- Analyze, formulate, and influence social policies.
- Evaluate research studies, apply research findings to practice, and evaluate their own practice interventions.
- Use communication skills differentially across client populations, colleagues, and communities to enhance human well-being, and prevent social injustice, and alleviate human suffering.
- Use supervision and consultation appropriate to social work practice.
- Function as a positive change agent within the structure of organizations and service delivery systems and achieve organizational change.
- Be committed to personal growth, including the professional use of self.
The Bachelor of Social Work Program is nationally accredited by the Council on Social Work Education.
Illinois Articulation Initiative
“IAI” course designations refer to the statewide Illinois Articulation Initiative discussed on the Admission Information page of the catalog and found at www.itransfer.org.
Special Admission Requirements
In addition to meeting university admission criteria, applicants must:
- have obtained a minimum of 2.25 GPA for the last 60 hours;
- submit two completed recommendation forms, at least one of which must be from a current or former college instructor. Recommendation forms are available in the Admission Office and on the website at http://www.govst.edu/chhs/socialwork/bachelors/; and
- participate in an interview to develop a study plan that will review academic preparation and appropriateness of a social work career choice.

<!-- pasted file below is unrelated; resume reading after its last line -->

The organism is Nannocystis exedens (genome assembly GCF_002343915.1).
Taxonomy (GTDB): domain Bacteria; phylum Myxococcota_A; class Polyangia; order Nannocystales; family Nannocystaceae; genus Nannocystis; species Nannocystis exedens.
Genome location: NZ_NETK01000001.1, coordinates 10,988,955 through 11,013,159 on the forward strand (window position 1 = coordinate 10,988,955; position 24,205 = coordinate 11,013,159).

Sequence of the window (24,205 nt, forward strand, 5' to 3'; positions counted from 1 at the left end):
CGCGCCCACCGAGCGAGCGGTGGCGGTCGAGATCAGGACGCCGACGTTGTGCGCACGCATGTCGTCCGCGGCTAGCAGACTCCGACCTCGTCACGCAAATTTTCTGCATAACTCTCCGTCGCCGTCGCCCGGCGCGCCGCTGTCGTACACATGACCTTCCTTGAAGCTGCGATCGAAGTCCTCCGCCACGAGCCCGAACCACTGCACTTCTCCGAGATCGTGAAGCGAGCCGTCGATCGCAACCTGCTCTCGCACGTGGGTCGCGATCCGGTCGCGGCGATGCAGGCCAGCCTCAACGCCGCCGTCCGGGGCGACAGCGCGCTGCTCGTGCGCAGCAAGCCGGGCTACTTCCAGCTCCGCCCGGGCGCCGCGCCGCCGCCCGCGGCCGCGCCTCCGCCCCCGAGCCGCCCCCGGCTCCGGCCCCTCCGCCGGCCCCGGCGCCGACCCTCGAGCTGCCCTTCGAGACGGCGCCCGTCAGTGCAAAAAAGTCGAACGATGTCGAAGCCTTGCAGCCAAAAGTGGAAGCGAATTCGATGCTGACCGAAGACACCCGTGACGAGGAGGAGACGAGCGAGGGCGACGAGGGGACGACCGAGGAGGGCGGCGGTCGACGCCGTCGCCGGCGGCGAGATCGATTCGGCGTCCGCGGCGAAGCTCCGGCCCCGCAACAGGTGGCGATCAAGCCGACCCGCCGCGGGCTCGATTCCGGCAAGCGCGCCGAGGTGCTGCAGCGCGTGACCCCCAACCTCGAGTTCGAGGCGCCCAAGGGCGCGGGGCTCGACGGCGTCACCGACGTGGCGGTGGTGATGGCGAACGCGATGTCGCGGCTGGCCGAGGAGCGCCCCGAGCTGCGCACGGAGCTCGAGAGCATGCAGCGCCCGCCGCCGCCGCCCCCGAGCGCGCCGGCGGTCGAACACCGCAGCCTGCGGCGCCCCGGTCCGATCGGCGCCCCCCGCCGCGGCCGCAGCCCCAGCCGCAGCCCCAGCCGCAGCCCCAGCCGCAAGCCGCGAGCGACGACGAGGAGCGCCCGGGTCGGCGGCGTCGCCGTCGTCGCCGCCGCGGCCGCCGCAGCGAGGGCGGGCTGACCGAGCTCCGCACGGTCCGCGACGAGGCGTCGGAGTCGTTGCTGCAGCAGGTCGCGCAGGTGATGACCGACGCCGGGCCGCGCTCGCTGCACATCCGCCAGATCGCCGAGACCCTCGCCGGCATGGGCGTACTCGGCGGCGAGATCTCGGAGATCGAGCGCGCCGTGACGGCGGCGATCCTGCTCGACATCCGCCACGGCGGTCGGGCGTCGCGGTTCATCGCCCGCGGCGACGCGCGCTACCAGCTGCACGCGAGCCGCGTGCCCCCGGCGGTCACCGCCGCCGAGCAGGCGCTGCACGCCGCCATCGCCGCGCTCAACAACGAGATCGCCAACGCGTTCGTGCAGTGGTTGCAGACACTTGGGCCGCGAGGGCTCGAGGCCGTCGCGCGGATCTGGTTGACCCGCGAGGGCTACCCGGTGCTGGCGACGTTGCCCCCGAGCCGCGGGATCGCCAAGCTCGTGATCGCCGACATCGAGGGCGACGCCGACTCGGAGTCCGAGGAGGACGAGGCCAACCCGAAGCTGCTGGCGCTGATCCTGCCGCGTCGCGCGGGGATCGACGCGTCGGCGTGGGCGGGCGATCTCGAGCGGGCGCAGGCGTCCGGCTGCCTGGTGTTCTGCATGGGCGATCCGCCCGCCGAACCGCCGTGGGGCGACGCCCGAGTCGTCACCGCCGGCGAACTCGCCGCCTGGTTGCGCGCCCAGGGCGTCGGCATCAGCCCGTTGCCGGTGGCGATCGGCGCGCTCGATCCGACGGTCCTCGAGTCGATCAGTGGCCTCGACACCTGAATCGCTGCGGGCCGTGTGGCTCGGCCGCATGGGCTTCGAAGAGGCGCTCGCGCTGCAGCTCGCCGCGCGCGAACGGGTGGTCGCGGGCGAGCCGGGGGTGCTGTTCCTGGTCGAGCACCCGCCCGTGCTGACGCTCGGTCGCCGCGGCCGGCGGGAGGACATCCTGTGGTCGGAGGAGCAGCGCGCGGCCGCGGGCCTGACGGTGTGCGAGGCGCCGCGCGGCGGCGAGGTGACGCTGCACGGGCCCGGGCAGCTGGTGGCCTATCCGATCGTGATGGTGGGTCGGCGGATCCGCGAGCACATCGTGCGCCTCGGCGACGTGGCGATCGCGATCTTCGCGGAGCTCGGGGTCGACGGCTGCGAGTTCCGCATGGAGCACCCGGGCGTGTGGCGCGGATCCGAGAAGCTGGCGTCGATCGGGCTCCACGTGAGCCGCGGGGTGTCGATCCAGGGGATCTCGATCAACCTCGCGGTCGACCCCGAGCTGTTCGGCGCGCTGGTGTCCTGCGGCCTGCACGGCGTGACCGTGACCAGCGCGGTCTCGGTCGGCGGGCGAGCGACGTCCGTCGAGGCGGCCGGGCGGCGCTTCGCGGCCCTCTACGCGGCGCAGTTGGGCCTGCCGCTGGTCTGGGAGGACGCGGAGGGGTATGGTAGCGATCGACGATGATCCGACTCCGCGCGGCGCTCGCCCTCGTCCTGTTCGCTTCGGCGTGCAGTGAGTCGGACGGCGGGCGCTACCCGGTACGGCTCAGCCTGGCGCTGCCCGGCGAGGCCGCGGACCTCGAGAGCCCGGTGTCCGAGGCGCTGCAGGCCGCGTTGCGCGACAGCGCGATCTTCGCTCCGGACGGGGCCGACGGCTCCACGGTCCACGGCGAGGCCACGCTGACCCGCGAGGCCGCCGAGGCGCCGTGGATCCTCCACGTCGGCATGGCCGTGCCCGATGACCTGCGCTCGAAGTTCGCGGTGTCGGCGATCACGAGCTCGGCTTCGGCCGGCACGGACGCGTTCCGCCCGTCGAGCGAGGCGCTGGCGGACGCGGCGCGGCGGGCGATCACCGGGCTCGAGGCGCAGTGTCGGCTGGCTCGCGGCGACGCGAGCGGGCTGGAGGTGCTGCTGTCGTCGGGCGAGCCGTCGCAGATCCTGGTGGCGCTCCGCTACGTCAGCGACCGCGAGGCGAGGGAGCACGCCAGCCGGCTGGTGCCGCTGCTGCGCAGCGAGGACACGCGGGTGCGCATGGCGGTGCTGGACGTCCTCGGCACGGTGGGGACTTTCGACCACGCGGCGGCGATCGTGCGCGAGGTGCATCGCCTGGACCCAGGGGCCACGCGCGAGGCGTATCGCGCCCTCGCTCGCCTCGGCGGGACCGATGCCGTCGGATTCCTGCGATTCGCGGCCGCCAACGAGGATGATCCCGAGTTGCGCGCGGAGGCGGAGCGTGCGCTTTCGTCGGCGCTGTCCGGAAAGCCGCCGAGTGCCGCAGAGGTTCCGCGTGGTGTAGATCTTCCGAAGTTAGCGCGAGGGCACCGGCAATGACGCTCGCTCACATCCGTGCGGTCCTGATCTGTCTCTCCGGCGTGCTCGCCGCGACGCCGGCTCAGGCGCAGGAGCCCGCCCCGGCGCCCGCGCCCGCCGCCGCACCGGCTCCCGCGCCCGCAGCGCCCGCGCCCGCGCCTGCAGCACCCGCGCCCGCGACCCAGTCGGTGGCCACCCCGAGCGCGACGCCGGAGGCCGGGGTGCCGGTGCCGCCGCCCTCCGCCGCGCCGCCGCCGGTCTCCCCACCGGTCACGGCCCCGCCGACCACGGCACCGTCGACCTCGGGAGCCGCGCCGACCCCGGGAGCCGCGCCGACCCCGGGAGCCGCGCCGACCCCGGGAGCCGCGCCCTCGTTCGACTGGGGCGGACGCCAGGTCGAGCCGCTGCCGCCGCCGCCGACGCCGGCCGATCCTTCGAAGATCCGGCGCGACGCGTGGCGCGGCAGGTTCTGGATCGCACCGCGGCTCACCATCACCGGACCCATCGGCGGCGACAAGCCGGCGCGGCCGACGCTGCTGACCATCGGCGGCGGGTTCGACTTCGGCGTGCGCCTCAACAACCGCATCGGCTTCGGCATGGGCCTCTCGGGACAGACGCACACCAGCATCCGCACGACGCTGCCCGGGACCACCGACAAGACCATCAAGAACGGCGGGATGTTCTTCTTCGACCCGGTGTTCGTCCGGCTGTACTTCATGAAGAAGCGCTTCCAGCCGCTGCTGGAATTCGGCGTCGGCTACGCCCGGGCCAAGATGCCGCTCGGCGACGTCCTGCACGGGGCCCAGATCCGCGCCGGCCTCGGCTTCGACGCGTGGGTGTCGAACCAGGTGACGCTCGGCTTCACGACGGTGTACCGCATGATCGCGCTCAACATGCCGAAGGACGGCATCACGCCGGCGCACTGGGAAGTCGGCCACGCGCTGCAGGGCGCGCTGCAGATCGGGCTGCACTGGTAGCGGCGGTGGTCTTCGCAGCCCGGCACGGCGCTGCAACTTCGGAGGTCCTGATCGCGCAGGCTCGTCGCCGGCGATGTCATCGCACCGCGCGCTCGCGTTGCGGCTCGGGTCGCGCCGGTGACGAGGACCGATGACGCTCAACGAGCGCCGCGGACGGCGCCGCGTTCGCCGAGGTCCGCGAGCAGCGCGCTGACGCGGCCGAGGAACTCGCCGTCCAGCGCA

Students must meet all university requirements for a bachelor’s degree.
In addition, students must:
- take at least two courses a term, unless a variance of their requirements is expressly approved by the program;
- maintain a cumulative GPA of 2.5 or higher; and
- earn a grade of “C” or better in all social work courses.
All undergraduate social work courses for which a student receives a grade lower than a “C” may be repeated a maximum of two times.
General Education Requirement (37 Hours)
The following courses must be taken to meet major and general education requirements:
- American Literature (IAI H3 914 or 915) (3)
- Logic (IAI H4 906) (3)
- U.S. National Government (IAI S5 900) (3)
- Cultural Anthropology (IAI S1 901N) (3)
- Introduction or General Psychology (IAI S6 900) (3)
- Human Biology (IAI L1 904 or 904L) (3)
- Statistics (IAI M1 902) (3)
Required Courses (51 Hours)
The following courses must be taken at the lower-division level:
The following courses must be taken at the upper-division level:
Upper-Division and Social Work Selectives (15 Hours)
Select fifteen hours from among the following courses or other courses that support student interests, with approval of advisor:
Child Welfare Electives
Students interested in generalist practice in the field of child welfare have an opportunity to select a particular cluster of courses. To complete the cluster of child welfare courses BSW majors must include these courses in their study plan, which is developed in consultation with the faculty advisor.
For students interested in child welfare based generalist practice the following courses must be completed:
In addition to the above courses, the required Field Practicum I & II must be completed in a child welfare agency.